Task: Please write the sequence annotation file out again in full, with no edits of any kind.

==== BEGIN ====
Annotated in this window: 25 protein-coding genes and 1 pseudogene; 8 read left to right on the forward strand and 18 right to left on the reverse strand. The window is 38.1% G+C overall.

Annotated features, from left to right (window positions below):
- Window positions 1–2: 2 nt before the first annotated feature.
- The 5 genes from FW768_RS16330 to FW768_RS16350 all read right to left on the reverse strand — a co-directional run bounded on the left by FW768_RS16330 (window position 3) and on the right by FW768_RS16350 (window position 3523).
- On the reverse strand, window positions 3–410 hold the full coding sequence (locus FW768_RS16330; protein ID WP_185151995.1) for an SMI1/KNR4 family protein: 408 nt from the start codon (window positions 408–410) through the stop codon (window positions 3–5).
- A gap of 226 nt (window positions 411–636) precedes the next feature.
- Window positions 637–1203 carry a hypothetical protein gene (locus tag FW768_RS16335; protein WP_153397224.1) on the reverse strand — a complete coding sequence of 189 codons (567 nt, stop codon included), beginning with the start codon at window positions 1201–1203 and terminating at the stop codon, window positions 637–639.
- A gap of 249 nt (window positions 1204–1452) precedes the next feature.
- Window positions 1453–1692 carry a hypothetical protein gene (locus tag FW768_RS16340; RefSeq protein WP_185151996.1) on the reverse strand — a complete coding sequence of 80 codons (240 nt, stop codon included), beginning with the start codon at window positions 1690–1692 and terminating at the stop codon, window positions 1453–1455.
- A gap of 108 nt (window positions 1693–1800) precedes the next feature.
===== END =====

Annotated in this window: 25 protein-coding genes and 1 pseudogene; 8 read left to right on the forward strand and 18 right to left on the reverse strand. The window is 38.1% G+C overall.

Annotated features, from left to right (window positions below):
- Window positions 1–2: 2 nt before the first annotated feature.
- The 5 genes from FW768_RS16330 to FW768_RS16350 all read right to left on the reverse strand — a co-directional run bounded on the left by FW768_RS16330 (window position 3) and on the right by FW768_RS16350 (window position 3523).
- On the reverse strand, window positions 3–410 hold the full coding sequence (locus FW768_RS16330; protein ID WP_185151995.1) for an SMI1/KNR4 family protein: 408 nt from the start codon (window positions 408–410) through the stop codon (window positions 3–5).
- A gap of 226 nt (window positions 411–636) precedes the next feature.
- Window positions 637–1203 carry a hypothetical protein gene (locus tag FW768_RS16335; protein WP_153397224.1) on the reverse strand — a complete coding sequence of 189 codons (567 nt, stop codon included), beginning with the start codon at window positions 1201–1203 and terminating at the stop codon, window positions 637–639.
- A gap of 249 nt (window positions 1204–1452) precedes the next feature.
- Window positions 1453–1692 carry a hypothetical protein gene (locus tag FW768_RS16340; RefSeq protein WP_185151996.1) on the reverse strand — a complete coding sequence of 80 codons (240 nt, stop codon included), beginning with the start codon at window positions 1690–1692 and terminating at the stop codon, window positions 1453–1455.
- A gap of 108 nt (window positions 1693–1800) precedes the next feature.